National Parks

Arusha National Park (ANAPA) is a gem of varied ecosystems and spectacular views of Mt. Meru, the crater that gives the region its name

It is a popular destination for day trip visitors who are about to embark from the town of Arusha on longer northern circuit safaris. The small national park includes the slopes, summit, and ash cone of Mt. Meru, the Momela Lakes, Ngurdoto Crater, and the lush highland forests that blanket its lower slopes. Game viewing around the Momela

Selous is Tanzania’s largest game reserve and is home to massive herds of elephants as well as black rhinos, hippos, wild dogs and a diverse collection of birds. Split by the Rufiji river, it is an excellent place for water-based wildlife observation. This beautiful place is not congested like many of the parks to the north, and thus retains more of its wilderness.

The Serengeti National Park in Tanzania was established in 1952. It is home to the greatest wildlife spectacle on earth - the great migration of wildebeest and zebra. The resident population of lion, cheetah, elephant, giraffe, and birds is also impressive. There’s a wide variety of accommodation available, from luxury lodges to mobile camps. The park covers 5,700 sq miles, (14,763 sq km), it’s larger than Connecticut, with at most a couple hundred vehicles driving around.

Ruaha national park is one of the few Tanzania’s famous wilderness area where one can have a rare experience of game viewing spiced up by the fascinating landscape. The park is rich of plants and animals such as Greater Kudu (Tragelaphus strepsiceros) which can not be found in any other national park. The park boasts of her almost untouched and unexplored ecosystem, making visitors’ safari experience very unique. A fine network of game-viewing roads follows the Great Ruaha and its seasonal

Mikumi National Park is Tanzania’s fourth-largest national park. It’s also the most accessible from Dar es Salaam. With almost guaranteed wildlife sightings, it makes an ideal safari destination for those without much time.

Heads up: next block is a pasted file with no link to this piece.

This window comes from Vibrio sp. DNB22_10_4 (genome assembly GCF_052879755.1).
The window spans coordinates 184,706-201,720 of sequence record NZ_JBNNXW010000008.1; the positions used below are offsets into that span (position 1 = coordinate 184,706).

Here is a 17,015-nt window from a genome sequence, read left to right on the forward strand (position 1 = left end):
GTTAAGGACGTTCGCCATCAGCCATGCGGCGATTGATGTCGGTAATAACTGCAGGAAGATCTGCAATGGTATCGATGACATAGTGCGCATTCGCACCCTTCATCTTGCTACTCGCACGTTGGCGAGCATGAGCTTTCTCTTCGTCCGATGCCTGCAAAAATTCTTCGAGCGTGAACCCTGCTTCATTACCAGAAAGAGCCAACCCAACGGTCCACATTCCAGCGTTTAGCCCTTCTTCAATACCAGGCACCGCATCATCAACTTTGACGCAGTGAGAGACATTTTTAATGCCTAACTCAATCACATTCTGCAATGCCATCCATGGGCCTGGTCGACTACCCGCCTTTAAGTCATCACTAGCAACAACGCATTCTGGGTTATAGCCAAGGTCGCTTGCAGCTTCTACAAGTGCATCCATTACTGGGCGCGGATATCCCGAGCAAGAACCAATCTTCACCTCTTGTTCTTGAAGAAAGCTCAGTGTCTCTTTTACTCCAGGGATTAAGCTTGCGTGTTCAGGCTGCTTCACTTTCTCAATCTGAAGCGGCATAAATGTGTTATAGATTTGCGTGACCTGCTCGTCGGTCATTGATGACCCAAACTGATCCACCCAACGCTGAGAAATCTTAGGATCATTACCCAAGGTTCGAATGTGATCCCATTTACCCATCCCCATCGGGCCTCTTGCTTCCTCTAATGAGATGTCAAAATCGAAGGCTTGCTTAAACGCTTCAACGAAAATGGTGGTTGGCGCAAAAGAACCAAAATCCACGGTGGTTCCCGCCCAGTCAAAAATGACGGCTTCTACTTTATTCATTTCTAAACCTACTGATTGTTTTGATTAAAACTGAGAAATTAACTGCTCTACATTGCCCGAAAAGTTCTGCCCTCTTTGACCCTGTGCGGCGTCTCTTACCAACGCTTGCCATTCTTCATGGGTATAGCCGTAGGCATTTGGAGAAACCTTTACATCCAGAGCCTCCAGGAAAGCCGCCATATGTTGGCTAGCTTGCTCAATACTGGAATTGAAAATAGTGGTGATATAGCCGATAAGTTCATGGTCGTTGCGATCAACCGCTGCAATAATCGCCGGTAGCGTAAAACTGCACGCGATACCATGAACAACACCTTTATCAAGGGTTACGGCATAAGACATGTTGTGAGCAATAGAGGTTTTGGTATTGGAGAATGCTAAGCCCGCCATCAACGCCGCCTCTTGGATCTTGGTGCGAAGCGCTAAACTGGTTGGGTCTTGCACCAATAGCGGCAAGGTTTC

Mkomazi National Park is a game reserve since 1951, this new National Park takes its name from a word from Pare tribe denoting “scoop of water”, referring to little water. It is a fantastic destination for birdwatchers, with more than 450 avian species recorded, among them are the dry – country endemics such as the cobalt – chested vulturine guinea-fowl, other large ground birds such as ostrich, kori bustard, secretary bird, ground hornbill and some migratory species including the Eurasian roller.

Katavi Nationa Park is the third-largest national park located in the western area of Tanzania, is one of the most untouched areas in the entire country.

Katavi’s dramatic scenery is as varied as it is pristine. Flood plains of thick reeds and dense waterways are home to a huge population of hippo and varied birdlife. In the woodlands to the west, forest canopies shroud herds of buffaloes and elephants. Seasonal lakes fill with dirty coloured water after the rains and animals from all corners of

At 5896m Mt Kilimanjaro, Africa's highest mountain and one of the continent's magnificent sights, It has three main volcanic peaks, Kibo, Mawenzi, and Shira. The name itself "Kilimanjaro" is a mystery wreathed in clouds. It might mean Mountain of Light, Mountain of Greatness or Mountain of Caravans.

Lake Manyara National Park is located beneath the cliffs of the Manyara Escarpment, on the edge of the Rift Valley, Lake Manyara National Park offers varied ecosystems, incredible bird life, and breathtaking views. 

Located on the way to Ngorongoro Crater and the Serengeti, Lake Manyara National Park is worth a stop in its own right. Its ground water forests, bush plains, baobab

Set deep in the heart of the African interior, inaccessible by road and only 100km (60 miles) south of where Stanley uttered that immortal greeting “Doctor Livingstone, I presume”, is a scene reminiscent of an Indian Ocean island beach idyll. Silky white coves hem in the azure waters of Lake Tanganyika, overshadowed by a chain of wild, jungle-draped peaks towering almost 2km above the shore: the remote and mysterious Mahale Mountains.